Vines, wine and a run? Sip happens

INTERESTING: The Grapest Run, part of a unique series of national events, will be held at Balgownie winery in Maiden Gully on Saturday, March 10.
INTERESTING: The Grapest Run, part of a unique series of national events, will be held at Balgownie winery in Maiden Gully on Saturday, March 10.

Many of us are often puzzled at where new ideas come from.

For example, who decided that if cheese and Vegemite were good, they’d be even better in a meat pie?

That’s actually a thing. You can check it out at any of Bendigo’s supermarkets.

But imagine the free-wheeling brain session which must have led to this event.

On Saturday, March 10, the latest in a national series of events will take place at Balgownie winery in Maiden Gully.

It’s called a Grapest Run, and the Bendigo one is subtitled: Sip Happens!

The purpose is to have a 5km or 10km run through the vines followed by a 1km “waddle” during which there are four wine stations … followed by some more wine and music.

But it’s OK if you think you shouldn’t drink and run. You can sign up just for the waddle.

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There’s been a lot of work on why Australians often think of putting together weird combinations, especially with food.

In just a few stomach-churning minutes, Down The Mall found evidence of:

Weet Bix and tomato sauce sandwiches; Vegemite in a martini; Vegemite in just about anything, including buttered iced buns sandwiches which already contain jam, cheese and onions; honey, apple, avocado, lettuce; chopped tomato in condensed milk; soy sauce on ice cream; bacon in a milkshake; bacon with nearly anything – including Vegemite; orange juice IN your black coffee; bubblegum flavoured vodka; barbecued chicken wings and ice cream; Nutella on a pepperoni pizza.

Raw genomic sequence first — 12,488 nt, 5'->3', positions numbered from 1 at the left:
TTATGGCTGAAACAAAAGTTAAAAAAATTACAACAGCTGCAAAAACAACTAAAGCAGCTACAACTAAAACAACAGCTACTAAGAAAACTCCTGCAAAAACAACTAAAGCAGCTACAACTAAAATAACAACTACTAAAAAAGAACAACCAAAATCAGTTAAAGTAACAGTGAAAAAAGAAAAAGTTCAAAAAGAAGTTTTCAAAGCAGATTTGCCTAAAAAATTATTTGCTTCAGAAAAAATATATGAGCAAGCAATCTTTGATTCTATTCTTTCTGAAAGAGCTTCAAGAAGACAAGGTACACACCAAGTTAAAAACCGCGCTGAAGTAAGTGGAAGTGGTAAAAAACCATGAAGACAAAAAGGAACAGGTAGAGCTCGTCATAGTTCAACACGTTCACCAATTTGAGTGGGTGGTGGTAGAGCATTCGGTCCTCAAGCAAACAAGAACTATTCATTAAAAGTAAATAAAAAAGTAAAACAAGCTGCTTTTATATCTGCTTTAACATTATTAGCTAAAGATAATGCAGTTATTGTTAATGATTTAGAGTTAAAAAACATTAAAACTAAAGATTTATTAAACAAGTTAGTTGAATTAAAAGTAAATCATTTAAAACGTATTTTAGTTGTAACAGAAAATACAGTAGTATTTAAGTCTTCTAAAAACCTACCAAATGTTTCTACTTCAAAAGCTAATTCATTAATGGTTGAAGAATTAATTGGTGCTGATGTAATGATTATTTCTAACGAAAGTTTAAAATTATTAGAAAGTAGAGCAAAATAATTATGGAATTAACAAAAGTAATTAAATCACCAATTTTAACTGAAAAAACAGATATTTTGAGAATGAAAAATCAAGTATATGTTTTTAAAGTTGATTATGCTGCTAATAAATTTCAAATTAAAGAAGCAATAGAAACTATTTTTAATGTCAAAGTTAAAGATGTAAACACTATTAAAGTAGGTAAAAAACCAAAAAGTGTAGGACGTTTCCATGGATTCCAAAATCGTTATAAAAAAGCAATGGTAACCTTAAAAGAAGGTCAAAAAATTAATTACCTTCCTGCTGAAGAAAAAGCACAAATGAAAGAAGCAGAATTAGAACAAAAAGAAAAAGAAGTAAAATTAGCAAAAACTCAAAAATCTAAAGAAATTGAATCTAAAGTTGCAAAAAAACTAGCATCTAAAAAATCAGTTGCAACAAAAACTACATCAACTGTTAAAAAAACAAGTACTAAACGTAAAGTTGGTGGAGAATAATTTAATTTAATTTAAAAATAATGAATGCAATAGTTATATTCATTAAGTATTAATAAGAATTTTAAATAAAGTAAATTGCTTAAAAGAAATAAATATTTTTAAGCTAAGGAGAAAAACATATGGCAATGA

There was a place in Bendigo serving Nutella “cronuts” – donut shapes made from deep fried croissant pastry and covered with a thick layer of Nutella.

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When you look back through news clippings you find Bendigo’s heat has often been a matter of comment, although it used to be in more elegant terms.

From The Age, December 31, 1931:

“BENDIGO, Wednesday: Each succeeding day brings a higher temperature.

“At Bendigo today it reached 103.5 degrees, the highest for two seasons.

“In the morning clouds gave protection from the sun, but the circumstances were most enervating.

“The sky cleared in he afternoon and the heat became intense.”

Enervating? There’s a word you don’t find in many weather reports these days.

That 103.5 Fahrenheit is 39.7 in today’s money.

However, 43 Celsius, you will be further enervated to know, used to be a hefty 109.4 Fahrenheit.